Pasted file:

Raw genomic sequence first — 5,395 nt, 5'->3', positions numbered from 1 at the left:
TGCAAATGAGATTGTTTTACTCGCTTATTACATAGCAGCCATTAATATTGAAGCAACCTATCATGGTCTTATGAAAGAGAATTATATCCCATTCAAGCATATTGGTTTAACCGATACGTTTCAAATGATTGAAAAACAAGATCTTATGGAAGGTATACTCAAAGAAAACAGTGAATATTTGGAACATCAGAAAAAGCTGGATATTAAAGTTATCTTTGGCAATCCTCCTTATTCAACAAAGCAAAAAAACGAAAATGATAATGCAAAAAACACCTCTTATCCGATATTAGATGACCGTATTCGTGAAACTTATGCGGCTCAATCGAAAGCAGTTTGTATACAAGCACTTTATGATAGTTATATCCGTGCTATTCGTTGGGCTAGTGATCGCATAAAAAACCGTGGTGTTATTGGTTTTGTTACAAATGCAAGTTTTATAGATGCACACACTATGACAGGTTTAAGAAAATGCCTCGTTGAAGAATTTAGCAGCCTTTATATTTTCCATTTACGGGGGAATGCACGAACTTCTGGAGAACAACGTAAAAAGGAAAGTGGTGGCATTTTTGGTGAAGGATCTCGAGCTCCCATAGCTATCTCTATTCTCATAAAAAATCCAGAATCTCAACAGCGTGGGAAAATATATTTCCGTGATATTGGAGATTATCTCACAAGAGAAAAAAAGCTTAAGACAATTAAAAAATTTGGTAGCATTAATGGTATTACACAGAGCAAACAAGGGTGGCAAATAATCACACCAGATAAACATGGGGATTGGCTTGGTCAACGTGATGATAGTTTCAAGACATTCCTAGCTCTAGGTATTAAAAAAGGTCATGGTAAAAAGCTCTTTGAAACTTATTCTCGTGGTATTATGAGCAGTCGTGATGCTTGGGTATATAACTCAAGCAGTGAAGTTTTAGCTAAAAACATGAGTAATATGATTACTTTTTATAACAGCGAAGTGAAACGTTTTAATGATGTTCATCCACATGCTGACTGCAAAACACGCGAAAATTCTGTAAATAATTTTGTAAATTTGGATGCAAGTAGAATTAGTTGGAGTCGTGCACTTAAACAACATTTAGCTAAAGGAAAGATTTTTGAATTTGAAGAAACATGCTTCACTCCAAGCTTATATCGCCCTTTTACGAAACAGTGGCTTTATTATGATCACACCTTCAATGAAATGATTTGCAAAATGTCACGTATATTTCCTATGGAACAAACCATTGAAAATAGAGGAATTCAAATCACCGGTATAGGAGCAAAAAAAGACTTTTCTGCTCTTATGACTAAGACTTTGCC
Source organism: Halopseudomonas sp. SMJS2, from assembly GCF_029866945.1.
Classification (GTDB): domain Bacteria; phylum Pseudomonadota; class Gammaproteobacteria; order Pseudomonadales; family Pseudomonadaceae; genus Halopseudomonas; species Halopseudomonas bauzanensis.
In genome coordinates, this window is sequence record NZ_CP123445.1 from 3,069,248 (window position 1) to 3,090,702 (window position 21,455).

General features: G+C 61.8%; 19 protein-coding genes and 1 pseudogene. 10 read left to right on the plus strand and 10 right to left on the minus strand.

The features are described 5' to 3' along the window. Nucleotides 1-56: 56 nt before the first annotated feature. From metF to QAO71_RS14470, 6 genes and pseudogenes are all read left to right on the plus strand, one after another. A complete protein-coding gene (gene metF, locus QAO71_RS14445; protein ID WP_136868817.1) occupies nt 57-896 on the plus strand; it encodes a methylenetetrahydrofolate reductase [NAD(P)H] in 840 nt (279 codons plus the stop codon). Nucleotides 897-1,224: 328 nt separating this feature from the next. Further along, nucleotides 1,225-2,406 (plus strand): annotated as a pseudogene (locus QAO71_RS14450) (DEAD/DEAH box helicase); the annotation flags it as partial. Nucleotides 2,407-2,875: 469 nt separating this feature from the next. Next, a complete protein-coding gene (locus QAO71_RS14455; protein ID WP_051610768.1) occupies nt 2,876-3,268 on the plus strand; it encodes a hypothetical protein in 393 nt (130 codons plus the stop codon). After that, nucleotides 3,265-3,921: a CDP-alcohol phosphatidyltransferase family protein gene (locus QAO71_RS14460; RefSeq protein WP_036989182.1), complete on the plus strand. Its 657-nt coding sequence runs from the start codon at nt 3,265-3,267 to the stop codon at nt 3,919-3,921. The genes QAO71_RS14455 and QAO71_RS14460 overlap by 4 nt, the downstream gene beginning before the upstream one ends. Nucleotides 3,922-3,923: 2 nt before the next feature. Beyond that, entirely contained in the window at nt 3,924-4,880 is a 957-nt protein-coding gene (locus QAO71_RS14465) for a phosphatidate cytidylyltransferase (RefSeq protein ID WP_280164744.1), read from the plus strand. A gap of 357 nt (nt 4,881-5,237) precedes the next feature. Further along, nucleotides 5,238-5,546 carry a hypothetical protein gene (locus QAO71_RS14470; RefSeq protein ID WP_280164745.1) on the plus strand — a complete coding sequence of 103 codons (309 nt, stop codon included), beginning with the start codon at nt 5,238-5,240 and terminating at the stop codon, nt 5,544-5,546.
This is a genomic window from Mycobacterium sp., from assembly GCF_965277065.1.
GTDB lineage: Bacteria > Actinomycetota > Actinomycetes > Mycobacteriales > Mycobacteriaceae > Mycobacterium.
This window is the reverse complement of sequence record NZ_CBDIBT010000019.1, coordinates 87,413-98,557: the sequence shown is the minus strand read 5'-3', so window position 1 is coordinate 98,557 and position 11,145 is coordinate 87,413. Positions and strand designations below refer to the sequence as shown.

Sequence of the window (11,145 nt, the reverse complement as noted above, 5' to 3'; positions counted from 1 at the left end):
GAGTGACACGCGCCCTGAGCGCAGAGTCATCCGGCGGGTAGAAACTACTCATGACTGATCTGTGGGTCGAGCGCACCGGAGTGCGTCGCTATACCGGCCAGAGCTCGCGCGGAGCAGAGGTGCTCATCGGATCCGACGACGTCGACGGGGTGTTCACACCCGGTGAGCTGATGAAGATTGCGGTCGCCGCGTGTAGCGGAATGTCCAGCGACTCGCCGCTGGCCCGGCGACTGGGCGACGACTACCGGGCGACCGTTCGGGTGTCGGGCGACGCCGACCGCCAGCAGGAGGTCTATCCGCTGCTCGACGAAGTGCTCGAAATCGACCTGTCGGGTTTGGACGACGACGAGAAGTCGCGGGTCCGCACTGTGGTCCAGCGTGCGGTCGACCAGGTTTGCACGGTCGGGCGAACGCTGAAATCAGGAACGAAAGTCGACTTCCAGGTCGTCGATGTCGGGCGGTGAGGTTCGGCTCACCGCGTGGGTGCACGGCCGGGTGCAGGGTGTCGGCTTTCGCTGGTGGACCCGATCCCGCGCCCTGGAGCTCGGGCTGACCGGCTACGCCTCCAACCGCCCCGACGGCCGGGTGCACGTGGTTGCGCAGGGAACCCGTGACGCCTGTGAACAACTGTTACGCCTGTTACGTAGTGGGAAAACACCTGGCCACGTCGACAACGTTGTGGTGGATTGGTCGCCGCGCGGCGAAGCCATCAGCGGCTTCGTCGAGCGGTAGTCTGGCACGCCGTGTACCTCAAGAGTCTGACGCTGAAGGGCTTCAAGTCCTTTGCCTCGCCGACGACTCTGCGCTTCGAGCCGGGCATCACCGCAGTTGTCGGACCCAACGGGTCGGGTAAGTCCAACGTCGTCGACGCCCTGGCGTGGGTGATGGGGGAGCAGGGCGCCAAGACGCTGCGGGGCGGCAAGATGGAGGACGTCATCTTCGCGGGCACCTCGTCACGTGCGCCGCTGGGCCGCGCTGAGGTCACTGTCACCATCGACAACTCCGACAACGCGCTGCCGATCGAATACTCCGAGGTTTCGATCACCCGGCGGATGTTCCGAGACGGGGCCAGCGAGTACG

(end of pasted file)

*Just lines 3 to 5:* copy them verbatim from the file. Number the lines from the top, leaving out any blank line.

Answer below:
Source organism: Halopseudomonas sp. SMJS2, from assembly GCF_029866945.1.
Classification (GTDB): domain Bacteria; phylum Pseudomonadota; class Gammaproteobacteria; order Pseudomonadales; family Pseudomonadaceae; genus Halopseudomonas; species Halopseudomonas bauzanensis.
In genome coordinates, this window is sequence record NZ_CP123445.1 from 3,069,248 (window position 1) to 3,090,702 (window position 21,455).